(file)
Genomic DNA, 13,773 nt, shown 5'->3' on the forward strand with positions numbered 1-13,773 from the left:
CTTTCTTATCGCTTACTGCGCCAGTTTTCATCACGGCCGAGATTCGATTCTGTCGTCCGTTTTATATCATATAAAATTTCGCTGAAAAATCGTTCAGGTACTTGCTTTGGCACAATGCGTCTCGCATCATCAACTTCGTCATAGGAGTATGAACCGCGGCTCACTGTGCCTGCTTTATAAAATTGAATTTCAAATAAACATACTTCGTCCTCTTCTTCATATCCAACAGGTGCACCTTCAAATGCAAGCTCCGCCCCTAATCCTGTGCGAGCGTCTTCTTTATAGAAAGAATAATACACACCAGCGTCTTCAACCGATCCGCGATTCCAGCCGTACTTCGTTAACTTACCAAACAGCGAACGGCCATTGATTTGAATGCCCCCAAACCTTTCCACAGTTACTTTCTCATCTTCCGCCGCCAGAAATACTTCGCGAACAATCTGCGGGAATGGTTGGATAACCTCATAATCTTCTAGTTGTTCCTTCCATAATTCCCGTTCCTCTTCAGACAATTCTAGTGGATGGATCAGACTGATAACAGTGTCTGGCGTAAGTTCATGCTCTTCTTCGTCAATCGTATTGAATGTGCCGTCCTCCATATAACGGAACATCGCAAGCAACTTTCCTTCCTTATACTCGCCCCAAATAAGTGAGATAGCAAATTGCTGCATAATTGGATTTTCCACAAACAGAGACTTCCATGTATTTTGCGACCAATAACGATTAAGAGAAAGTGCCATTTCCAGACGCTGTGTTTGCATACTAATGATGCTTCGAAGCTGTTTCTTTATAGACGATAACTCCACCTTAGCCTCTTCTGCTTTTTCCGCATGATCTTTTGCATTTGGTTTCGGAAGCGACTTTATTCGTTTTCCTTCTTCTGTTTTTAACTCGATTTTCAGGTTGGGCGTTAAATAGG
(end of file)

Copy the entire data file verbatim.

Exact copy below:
Genomic DNA, 13,773 nt, shown 5'->3' on the forward strand with positions numbered 1-13,773 from the left:
CTTTCTTATCGCTTACTGCGCCAGTTTTCATCACGGCCGAGATTCGATTCTGTCGTCCGTTTTATATCATATAAAATTTCGCTGAAAAATCGTTCAGGTACTTGCTTTGGCACAATGCGTCTCGCATCATCAACTTCGTCATAGGAGTATGAACCGCGGCTCACTGTGCCTGCTTTATAAAATTGAATTTCAAATAAACATACTTCGTCCTCTTCTTCATATCCAACAGGTGCACCTTCAAATGCAAGCTCCGCCCCTAATCCTGTGCGAGCGTCTTCTTTATAGAAAGAATAATACACACCAGCGTCTTCAACCGATCCGCGATTCCAGCCGTACTTCGTTAACTTACCAAACAGCGAACGGCCATTGATTTGAATGCCCCCAAACCTTTCCACAGTTACTTTCTCATCTTCCGCCGCCAGAAATACTTCGCGAACAATCTGCGGGAATGGTTGGATAACCTCATAATCTTCTAGTTGTTCCTTCCATAATTCCCGTTCCTCTTCAGACAATTCTAGTGGATGGATCAGACTGATAACAGTGTCTGGCGTAAGTTCATGCTCTTCTTCGTCAATCGTATTGAATGTGCCGTCCTCCATATAACGGAACATCGCAAGCAACTTTCCTTCCTTATACTCGCCCCAAATAAGTGAGATAGCAAATTGCTGCATAATTGGATTTTCCACAAACAGAGACTTCCATGTATTTTGCGACCAATAACGATTAAGAGAAAGTGCCATTTCCAGACGCTGTGTTTGCATACTAATGATGCTTCGAAGCTGTTTCTTTATAGACGATAACTCCACCTTAGCCTCTTCTGCTTTTTCCGCATGATCTTTTGCATTTGGTTTCGGAAGCGACTTTATTCGTTTTCCTTCTTCTGTTTTTAACTCGATTTTCAGGTTGGGCGTTAAATAGG